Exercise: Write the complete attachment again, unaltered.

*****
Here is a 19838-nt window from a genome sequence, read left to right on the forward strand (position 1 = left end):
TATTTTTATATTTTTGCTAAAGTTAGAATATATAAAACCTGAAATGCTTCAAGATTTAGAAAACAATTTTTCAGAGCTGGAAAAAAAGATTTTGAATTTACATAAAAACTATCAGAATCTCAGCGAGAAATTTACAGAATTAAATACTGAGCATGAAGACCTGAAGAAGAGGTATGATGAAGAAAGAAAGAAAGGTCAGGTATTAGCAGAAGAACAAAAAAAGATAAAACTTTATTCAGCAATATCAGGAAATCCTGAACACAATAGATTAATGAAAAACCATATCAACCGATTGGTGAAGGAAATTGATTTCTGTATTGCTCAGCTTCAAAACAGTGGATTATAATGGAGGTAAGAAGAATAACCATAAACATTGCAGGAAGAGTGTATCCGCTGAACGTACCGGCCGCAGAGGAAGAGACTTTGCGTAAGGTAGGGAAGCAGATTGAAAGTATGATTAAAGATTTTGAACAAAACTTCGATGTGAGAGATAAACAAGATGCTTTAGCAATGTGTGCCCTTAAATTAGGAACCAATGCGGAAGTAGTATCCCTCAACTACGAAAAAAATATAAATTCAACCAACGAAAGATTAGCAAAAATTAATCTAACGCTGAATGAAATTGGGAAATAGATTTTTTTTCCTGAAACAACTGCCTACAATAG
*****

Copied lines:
Here is a 19838-nt window from a genome sequence, read left to right on the forward strand (position 1 = left end):
TATTTTTATATTTTTGCTAAAGTTAGAATATATAAAACCTGAAATGCTTCAAGATTTAGAAAACAATTTTTCAGAGCTGGAAAAAAAGATTTTGAATTTACATAAAAACTATCAGAATCTCAGCGAGAAATTTACAGAATTAAATACTGAGCATGAAGACCTGAAGAAGAGGTATGATGAAGAAAGAAAGAAAGGTCAGGTATTAGCAGAAGAACAAAAAAAGATAAAACTTTATTCAGCAATATCAGGAAATCCTGAACACAATAGATTAATGAAAAACCATATCAACCGATTGGTGAAGGAAATTGATTTCTGTATTGCTCAGCTTCAAAACAGTGGATTATAATGGAGGTAAGAAGAATAACCATAAACATTGCAGGAAGAGTGTATCCGCTGAACGTACCGGCCGCAGAGGAAGAGACTTTGCGTAAGGTAGGGAAGCAGATTGAAAGTATGATTAAAGATTTTGAACAAAACTTCGATGTGAGAGATAAACAAGATGCTTTAGCAATGTGTGCCCTTAAATTAGGAACCAATGCGGAAGTAGTATCCCTCAACTACGAAAAAAATATAAATTCAACCAACGAAAGATTAGCAAAAATTAATCTAACGCTGAATGAAATTGGGAAATAGATTTTTTTTCCTGAAACAACTGCCTACAATAG